"Capital is dead labor, which, vampire-like, lives only by sucking living labor, and lives the more, the more labor it sucks." — Karl Marx
"I like being able to fire people." — Mitt Romney
Like women's reproductive rights, environmental protection, and healthy eating, the issue of workers' rights is divided along party lines. Democrats are ostensibly pro-labor, while the GOP sees the 99 percent as useful idiots who can be led to vote against their best interests.
Stephen Schwartz's musical Working may not have been a political polemic when it premiered on Broadway in 1977, but in today's polarized climate, anything that takes a sympathetic stance on salt-of-the-earth workers is liable to be read as left-wing indoctrination. Recent script revisions reflect the income inequality of our times: At one point in the Caldwell's revival, which runs through April 1, Barry Tarallo convincingly inhabits a slithery CEO who champions deregulation and praises the invisible hand of the market to correct its wrongs. It's a short but chilling examination of the way the other side thinks, and it's one of the fiery, of-the-moment undercurrents that elevate what is otherwise an imperfect show.
Inspired by Studs Terkel's 1974 nonfiction book of the same name, the concept of Working is this: Six actors portray roughly a dozen workers each, explaining the joys, hardships, and painstaking details of their labor through song and storytelling. We hear from stonemasons and deliverymen, teachers and cleaning women, UPS drivers and call-center employees, all expressing themselves through the Caldwell's impressively minimalist production design. A few desks, rolling chairs, and room dividers function with multiple purposes, with Joseph P. Oshrey's lighting design filling in the particulars. The most lavish element onstage is the video projection system, but its map views of various workers' hometowns feels close to superfluous.
There is no plot tissue connecting the disparate scenes; unlike the much larger Broadway version, the characters here don't have names. This can create a clinical disengagement between the audience and the actors. Because character-building is nonexistent, few of the scenes connect on an emotional level, though several stand out as impressive individual pieces. Kareema Khouri's study of a single mother slogging through a hellish factory job so her children can have a better life is made immensely moving by the performer's gospel-ready vocals. Witty choreography and Laura Hodos' perky exuberance help sell an enjoyable number about a waitress who loves her job.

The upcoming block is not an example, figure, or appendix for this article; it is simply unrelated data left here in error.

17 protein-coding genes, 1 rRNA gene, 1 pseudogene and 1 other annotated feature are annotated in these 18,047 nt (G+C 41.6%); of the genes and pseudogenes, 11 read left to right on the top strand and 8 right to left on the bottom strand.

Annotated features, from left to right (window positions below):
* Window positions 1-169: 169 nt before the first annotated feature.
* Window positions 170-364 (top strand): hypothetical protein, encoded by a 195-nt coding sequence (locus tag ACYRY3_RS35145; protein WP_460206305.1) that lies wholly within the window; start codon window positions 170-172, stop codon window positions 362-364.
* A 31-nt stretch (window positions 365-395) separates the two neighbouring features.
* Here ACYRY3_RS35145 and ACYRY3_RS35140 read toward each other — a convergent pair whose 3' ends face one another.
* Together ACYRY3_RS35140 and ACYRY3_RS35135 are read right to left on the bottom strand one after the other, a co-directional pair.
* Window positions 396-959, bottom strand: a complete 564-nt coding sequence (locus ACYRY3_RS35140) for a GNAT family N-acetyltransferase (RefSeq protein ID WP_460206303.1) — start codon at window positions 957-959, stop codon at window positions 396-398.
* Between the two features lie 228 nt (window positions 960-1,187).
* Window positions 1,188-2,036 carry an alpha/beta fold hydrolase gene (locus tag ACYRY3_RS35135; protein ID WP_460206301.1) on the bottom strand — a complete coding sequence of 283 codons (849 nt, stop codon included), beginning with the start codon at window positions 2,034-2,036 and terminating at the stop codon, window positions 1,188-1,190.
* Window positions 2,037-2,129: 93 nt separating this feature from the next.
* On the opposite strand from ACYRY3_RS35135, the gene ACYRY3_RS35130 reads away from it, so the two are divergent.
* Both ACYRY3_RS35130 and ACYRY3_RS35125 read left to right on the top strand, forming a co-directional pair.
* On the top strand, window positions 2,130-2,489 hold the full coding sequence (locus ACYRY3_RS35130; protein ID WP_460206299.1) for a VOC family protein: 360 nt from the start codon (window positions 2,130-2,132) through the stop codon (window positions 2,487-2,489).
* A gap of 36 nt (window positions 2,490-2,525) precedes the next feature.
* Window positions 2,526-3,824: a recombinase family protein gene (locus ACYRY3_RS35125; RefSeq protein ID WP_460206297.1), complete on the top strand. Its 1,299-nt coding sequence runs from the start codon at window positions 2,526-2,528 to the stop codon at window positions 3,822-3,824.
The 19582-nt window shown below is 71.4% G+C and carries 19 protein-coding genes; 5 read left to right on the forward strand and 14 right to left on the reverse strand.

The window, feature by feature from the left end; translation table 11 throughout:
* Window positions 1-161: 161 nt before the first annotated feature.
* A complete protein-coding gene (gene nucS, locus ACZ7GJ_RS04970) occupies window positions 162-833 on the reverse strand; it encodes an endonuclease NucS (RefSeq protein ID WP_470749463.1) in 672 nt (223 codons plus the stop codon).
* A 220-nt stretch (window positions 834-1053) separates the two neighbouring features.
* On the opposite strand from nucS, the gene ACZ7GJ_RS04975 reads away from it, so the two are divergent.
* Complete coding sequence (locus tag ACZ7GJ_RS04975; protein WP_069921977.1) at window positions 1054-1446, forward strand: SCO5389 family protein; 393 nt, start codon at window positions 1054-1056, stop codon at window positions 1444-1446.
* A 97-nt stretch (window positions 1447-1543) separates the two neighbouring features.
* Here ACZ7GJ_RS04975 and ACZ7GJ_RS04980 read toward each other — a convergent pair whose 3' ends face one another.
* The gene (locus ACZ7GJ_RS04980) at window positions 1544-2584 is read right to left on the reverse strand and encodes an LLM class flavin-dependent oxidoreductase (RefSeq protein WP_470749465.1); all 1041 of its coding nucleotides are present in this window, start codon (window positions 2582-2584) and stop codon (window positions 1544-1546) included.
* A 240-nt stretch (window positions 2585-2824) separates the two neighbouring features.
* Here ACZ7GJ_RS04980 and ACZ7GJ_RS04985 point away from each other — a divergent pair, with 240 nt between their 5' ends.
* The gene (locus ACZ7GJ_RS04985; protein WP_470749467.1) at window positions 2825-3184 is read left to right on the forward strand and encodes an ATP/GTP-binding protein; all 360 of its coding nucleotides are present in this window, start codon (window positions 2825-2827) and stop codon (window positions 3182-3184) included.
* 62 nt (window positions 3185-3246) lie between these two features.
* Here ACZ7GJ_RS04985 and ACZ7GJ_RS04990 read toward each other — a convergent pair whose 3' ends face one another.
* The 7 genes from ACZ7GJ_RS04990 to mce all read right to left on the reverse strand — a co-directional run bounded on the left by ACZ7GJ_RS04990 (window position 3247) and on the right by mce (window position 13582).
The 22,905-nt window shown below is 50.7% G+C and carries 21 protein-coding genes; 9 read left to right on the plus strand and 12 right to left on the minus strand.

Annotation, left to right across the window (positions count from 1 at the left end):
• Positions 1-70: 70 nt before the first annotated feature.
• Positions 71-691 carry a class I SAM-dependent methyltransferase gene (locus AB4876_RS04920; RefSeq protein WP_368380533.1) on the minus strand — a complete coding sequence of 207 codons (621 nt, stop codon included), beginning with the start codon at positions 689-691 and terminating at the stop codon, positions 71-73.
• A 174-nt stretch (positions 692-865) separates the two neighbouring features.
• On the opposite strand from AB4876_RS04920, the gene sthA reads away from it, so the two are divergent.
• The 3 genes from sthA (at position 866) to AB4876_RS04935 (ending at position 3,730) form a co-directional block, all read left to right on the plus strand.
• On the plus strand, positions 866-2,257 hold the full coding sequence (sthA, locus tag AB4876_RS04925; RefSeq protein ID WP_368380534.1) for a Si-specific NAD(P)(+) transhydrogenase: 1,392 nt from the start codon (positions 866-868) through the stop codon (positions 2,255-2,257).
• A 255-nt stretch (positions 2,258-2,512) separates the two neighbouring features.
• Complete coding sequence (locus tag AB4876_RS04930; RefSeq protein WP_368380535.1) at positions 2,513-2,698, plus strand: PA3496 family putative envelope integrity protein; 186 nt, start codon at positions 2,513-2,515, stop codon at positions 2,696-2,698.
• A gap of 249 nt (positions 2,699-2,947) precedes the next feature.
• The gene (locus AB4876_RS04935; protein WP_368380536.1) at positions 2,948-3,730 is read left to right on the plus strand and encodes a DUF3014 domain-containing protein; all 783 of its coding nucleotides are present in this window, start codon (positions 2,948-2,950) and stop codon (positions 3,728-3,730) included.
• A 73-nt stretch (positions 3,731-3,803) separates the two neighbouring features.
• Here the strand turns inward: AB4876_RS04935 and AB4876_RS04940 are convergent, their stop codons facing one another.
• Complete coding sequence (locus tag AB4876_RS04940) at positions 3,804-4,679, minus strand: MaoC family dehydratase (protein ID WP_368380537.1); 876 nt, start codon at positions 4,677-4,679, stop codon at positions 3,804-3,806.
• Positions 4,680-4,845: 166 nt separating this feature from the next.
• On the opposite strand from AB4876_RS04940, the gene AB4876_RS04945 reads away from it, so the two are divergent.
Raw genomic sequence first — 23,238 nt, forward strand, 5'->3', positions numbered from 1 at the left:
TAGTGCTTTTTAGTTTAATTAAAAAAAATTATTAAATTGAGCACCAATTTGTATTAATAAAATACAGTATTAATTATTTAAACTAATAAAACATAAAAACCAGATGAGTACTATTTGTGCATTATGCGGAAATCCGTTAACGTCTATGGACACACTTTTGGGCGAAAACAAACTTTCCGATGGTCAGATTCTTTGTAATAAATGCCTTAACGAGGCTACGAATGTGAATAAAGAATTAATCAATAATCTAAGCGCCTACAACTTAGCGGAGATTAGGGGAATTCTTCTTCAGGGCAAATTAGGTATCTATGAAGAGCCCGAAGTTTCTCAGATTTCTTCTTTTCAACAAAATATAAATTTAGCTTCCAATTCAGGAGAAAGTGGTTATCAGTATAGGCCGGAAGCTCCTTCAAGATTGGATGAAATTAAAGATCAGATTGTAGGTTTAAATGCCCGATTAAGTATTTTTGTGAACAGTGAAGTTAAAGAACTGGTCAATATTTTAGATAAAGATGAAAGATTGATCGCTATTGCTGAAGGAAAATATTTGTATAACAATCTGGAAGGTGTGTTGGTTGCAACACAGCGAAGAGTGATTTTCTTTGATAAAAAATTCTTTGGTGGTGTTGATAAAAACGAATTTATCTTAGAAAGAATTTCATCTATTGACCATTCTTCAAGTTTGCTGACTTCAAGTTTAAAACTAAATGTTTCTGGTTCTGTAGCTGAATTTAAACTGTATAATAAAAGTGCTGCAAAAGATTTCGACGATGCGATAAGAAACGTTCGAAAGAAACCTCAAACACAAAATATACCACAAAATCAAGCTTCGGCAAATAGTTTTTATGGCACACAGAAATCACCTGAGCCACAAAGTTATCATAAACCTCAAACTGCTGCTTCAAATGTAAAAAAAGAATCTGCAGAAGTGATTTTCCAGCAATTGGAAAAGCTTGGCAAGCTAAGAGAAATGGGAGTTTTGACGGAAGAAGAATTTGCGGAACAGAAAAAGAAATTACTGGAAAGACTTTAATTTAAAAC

The entire cast is solid, in fact, with Tarallo traversing between workingmen and empty suits with aplomb and Jim Ballard acting as the production's embodiment of the rugged manual laborer, complete with hardhats, tool belts, and a 5 o'clock shadow. Problems arise when the source material veers out on strange, rambling limbs, leaving its actors hanging on to them as best they can. There is perhaps little Tarallo could have done better to enhance "Joe," a slow and soporific itinerary of an old-timer's daily life. Ballard's "Fathers and Sons" comes off as redundant, covering much of the same territory explored in "Cleanin' Women," a song presented mere minutes before. And a supposedly funny monologue by a psychopathic newsboy, played by the otherwise stellar Michael Focas, is just bizarre and completely out of place. In any play. Anywhere.
But by the time it ends — two or three songs too long — Working swells with patriotic populism, with the six-member company celebrating the kinds of workers we take for granted, the unacknowledged engines of the American experiment. It's a rousing climax to a musical with its fair share of crests and dips, riding a wave of solidarity that sticks it to the 1 percent. Comrades, rejoice.